Stressing about sleep

Stressing about sleep

Before a stressful work event, we tend to worry about what will happen if we don’t sleep well:

  • We worry that we’ll be physically tired.
  • We worry that we won’t be mentally sharp.
  • We worry about being in a bad mood.
  • We worry that our performance will suffer.

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Health

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Sleep mistakes

... we make when it comes to sleeping well before a big day:

  • We try too hard to sleep and we end up making it harder to fall asleep.
  • We overestimate the negative consequences of poor sleep.
Sleep restriction

It's a technique for improving the quality of your sleep by using the power of Sleep Drive (the body’s natural need for sleep). Sleep Drive is built during the day: the longer you’re awake the stronger your need for sleep. 

Sleep Restriction temporarily restricts the quantity of your sleep so that you’re awake longer and therefore build up more Sleep Drive.

Exercise the days before

If you want more chances of sleeping well the night before a big event, be as physically active as possible the days before.

Shut off your mind

We usually have difficulties with falling asleep at night because we get into bed when our minds are still in work mode trying to solve problems.

The mind needs time to transition out of problem-solving work mode and into a state of relaxation before it can fall asleep. So read a book, watch a relaxing show or listen to your favorite music.

Schedule time to worry

Make sure to set a time and a structure for worrying and you'll reduce the mind’s need to use worry.

And if you're worrying less—especially at night—you’re much more likely to fall asleep easily and sleep well.

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RELATED IDEAS

The Circadian Rhythm

It is impacted by three main factors: 

  • Light: probably the most significant pace setter of the circadian rhythm. Staring into a bright light for 30 minutes or so can often reset your circadian rhythm regardless of what time of day it is.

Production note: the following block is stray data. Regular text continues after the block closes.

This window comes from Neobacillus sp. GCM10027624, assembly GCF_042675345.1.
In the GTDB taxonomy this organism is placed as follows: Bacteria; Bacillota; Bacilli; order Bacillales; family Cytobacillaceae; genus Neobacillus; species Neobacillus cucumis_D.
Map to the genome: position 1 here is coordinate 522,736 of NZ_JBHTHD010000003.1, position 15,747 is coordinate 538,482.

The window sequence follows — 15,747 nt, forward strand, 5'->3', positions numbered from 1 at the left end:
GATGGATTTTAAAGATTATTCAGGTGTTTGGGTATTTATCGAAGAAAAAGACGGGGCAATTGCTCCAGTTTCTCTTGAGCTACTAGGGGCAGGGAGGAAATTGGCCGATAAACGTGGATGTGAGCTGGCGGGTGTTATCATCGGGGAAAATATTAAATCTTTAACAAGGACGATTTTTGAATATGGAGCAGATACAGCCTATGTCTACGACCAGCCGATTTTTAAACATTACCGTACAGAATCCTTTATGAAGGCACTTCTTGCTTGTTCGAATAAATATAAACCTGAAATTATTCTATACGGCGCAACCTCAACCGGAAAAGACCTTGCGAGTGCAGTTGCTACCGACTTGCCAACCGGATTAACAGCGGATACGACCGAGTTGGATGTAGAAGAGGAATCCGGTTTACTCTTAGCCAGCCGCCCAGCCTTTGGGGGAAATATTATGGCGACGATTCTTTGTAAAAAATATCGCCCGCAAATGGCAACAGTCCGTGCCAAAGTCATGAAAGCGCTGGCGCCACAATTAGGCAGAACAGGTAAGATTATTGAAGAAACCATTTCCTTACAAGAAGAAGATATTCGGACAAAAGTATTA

• The time of day, your daily schedule, and the order in which you perform tasks can all impact your sleep-wake cycle.
  • Melatonin: this is the hormone that causes drowsiness and controls body temperature. It increases after dark and decreases before dawn.

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IDEAS

Influence exposure to ligh

During the day:

  • Expose yourself to bright sunlight in the morning. 
  • Spend more time outside during daylight. 
  • Let as much natural light into your home or workspace as possible.

At night:

  • Avoid bright screens within 1-2 hours of your bedtime.
  • Say no to late-night television.
  • Don’t read with backlit devices. 
  • When it’s time to sleep, make sure the room is dark.
  • Keep the lights down if you get up during the night.
  • Sleep-deprived people crave for and also end up eating more carb-rich foods and sugar.
  • Sleep duration affects the release of insulin in the body, that affects our glucose levels, and prolonged sleep deprivation can lead to obesity and type 2 diabetes.
  • Research shows that exercise prevents the damage done by lack of sleep and also makes one eat less.

To stay healthy, one has to sleep more and also do regular exercise.

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